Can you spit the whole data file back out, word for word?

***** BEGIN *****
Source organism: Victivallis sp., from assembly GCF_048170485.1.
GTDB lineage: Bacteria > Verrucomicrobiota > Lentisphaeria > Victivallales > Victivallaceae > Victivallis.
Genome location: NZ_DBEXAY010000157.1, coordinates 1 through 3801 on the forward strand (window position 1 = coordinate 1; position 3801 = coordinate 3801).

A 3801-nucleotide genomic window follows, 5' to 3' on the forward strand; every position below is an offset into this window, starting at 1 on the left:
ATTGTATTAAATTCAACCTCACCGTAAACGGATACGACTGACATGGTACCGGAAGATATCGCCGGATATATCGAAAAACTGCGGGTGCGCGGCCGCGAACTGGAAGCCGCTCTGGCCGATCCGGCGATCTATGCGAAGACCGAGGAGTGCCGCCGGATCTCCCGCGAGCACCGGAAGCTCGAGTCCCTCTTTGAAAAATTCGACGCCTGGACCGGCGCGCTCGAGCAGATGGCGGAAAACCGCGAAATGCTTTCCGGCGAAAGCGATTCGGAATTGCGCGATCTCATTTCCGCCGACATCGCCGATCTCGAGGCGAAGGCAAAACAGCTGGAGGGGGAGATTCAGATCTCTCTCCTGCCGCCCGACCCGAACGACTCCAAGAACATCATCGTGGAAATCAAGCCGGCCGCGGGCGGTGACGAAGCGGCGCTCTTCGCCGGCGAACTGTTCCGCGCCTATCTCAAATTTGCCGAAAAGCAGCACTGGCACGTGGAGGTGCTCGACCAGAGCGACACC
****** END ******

Source organism: Victivallis sp., from assembly GCF_048170485.1.
GTDB lineage: Bacteria > Verrucomicrobiota > Lentisphaeria > Victivallales > Victivallaceae > Victivallis.
Genome location: NZ_DBEXAY010000157.1, coordinates 1 through 3801 on the forward strand (window position 1 = coordinate 1; position 3801 = coordinate 3801).

A 3801-nucleotide genomic window follows, 5' to 3' on the forward strand; every position below is an offset into this window, starting at 1 on the left:
ATTGTATTAAATTCAACCTCACCGTAAACGGATACGACTGACATGGTACCGGAAGATATCGCCGGATATATCGAAAAACTGCGGGTGCGCGGCCGCGAACTGGAAGCCGCTCTGGCCGATCCGGCGATCTATGCGAAGACCGAGGAGTGCCGCCGGATCTCCCGCGAGCACCGGAAGCTCGAGTCCCTCTTTGAAAAATTCGACGCCTGGACCGGCGCGCTCGAGCAGATGGCGGAAAACCGCGAAATGCTTTCCGGCGAAAGCGATTCGGAATTGCGCGATCTCATTTCCGCCGACATCGCCGATCTCGAGGCGAAGGCAAAACAGCTGGAGGGGGAGATTCAGATCTCTCTCCTGCCGCCCGACCCGAACGACTCCAAGAACATCATCGTGGAAATCAAGCCGGCCGCGGGCGGTGACGAAGCGGCGCTCTTCGCCGGCGAACTGTTCCGCGCCTATCTCAAATTTGCCGAAAAGCAGCACTGGCACGTGGAGGTGCTCGACCAGAGCGACACC